When I met with Jane Cocks, co-founder of CheckPoint, at Pax Australia last year the not-for-profit was only a few months old. Who knew that six months later CheckPoint would be launching a fantastic new Kickstarter aiming at bringing to life one of their core messages: to universally improve understanding of the interactions between videogames and mental health.
Three days ago, they launched their Kickstarter campaign for a high quality, 16-episode webseries that aims to help people with mental health issues using the power of video games. Looking to raise AU$55,000, they’re already almost a third of the way there. The webseries, CHECKPOINT, will feature evidence-based advice from mental health professionals, as well as stories of lived experience from everyday heroes in the games industry. This is the first project of its kind, and CheckPoint believes it could change lives – or even save them.
The series is planned to be split into two distinct parts; the first focusing broadly on mental health issues, aiming to improve awareness and show people how to get help if they need it. The second part will look at how video games can be used to promote positive wellbeing.
Globally one in four people experience a mental illness, with two thirds of those affected never seeking help or treatment. By making it free to watch online and including hours of content, interviews, and high production values, Dr Jennifer Hazel, founder and executive director of CheckPoint, hopes that this content can be of use to even more people.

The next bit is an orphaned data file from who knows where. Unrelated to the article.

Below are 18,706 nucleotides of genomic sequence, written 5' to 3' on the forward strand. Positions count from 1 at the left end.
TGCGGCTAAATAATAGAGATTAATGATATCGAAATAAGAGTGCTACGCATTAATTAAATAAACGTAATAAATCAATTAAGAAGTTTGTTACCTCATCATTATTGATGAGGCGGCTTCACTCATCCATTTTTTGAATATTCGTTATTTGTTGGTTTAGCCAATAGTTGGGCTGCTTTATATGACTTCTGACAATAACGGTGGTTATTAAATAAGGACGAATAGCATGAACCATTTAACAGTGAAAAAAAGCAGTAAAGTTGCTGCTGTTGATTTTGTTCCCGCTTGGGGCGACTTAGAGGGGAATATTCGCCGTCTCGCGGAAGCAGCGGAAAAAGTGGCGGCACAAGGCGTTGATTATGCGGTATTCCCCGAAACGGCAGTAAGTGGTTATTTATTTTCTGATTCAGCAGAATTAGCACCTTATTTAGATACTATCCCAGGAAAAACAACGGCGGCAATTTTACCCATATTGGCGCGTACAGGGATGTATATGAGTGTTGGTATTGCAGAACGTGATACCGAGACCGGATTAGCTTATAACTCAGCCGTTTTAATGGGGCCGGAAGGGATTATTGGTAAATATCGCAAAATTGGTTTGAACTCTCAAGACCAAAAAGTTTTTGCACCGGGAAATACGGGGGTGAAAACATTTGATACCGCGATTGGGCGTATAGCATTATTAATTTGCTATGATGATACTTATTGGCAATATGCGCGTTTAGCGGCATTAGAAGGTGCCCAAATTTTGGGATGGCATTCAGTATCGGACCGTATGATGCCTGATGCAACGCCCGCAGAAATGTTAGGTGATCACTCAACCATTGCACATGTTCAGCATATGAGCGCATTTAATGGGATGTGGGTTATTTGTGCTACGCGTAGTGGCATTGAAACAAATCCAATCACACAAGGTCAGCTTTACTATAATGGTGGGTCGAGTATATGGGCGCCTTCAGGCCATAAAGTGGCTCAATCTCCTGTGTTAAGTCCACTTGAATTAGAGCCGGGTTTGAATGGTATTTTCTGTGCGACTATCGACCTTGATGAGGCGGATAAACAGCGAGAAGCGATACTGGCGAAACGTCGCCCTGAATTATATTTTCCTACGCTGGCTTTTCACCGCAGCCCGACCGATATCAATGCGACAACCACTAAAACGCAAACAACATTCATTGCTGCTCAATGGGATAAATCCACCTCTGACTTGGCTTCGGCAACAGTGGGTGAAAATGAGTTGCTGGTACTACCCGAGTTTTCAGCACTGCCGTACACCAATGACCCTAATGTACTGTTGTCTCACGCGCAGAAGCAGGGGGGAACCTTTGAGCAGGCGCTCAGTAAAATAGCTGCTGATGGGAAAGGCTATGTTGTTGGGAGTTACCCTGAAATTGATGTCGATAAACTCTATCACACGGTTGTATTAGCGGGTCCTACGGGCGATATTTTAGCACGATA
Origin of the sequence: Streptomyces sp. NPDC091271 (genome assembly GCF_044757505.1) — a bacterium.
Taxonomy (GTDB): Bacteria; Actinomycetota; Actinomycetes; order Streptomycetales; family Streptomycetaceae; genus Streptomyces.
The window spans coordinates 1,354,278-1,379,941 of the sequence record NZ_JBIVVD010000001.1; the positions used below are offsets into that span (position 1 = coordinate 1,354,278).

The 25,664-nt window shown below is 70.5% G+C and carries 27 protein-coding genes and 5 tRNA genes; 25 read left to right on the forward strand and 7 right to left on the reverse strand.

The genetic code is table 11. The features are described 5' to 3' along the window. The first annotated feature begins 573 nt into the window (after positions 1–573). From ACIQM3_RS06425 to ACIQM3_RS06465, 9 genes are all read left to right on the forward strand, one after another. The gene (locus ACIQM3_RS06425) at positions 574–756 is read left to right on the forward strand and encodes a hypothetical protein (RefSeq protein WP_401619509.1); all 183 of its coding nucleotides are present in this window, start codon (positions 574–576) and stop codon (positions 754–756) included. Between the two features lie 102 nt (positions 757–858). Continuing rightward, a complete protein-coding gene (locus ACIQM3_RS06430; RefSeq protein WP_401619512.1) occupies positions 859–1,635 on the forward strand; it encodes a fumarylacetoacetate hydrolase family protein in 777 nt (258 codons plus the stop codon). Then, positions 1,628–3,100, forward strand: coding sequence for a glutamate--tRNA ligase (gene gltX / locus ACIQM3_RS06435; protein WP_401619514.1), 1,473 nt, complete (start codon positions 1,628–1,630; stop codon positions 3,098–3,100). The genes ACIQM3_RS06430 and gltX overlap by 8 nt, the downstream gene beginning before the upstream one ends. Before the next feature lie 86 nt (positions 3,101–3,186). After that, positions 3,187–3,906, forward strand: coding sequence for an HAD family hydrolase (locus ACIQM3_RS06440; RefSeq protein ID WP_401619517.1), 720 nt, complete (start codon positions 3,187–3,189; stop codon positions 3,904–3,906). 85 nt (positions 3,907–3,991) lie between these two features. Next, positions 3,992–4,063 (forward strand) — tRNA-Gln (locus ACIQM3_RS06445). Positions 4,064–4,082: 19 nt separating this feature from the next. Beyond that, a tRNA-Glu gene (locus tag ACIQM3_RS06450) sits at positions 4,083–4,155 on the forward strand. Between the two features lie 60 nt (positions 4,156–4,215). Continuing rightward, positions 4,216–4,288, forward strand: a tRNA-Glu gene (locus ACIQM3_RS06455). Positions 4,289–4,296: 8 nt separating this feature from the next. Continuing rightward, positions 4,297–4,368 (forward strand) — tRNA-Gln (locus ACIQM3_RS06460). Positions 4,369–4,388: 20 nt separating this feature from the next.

Earlier this year I shared my own story of mental health and the healing power of video games but it’s not just the average gamer who’s showing support, some big names are getting behind the cause:
— PlayStationAustralia (@PlayStationAU) May 4, 2017
Twitter today has been a bit shitty, so I’m going to donate to this video series about video games & mental health & you might want to, too. https://t.co/KPdFQiQiQO
— Lucy O’Brien (@Luceobrien) May 4, 2017
An incredible webseries that aims to raise awareness of Mental Health with the power of VIDEO GAMES needs your help! https://t.co/bHnwmRnPtT
— Stephanie Bendixsen (@hexsteph) May 4, 2017
And Josh Scherr, writer of the award-winning Uncharted series for Naughty Dog, is someone who not only plays video games, makes video games, but has dealt with a nasty panic disorder. He said, “I hope this series will encourage people struggling with mental illness to seek the help they need.”
— Josh Scherr (@joshscherr) May 5, 2017
So until June 3rd, donate if you can or try and get the word out. The Monster Marathon Fundraising Stream, hosted at Twitch.TV from May 19-21 will run as part of the campaign and will feature lots of different content creators and activities, with prize draws of amazing loot up for grabs for those who donate to the Kickstarter.
CheckPoint works toward making a better life for everyone affected by mental health issues, and believes that this can be done using video games and technology. “The gaming community has embraced our work with open arms,” Dr Hazel explains. “They have helped us get to where we are and we hope that what we provide makes it all worth it. Gaming brings people together, there’s evidence to prove games can treat anxiety, depression, improve mood, and so much more. We truly believe that we can improve the lives of people all over the world by using the wonderful power of video games – and that this is the community which will help us do it.”
CheckPoint is a non-profit organisation based in Australia and New Zealand, which acts to connect mental health resources with video games and technology.
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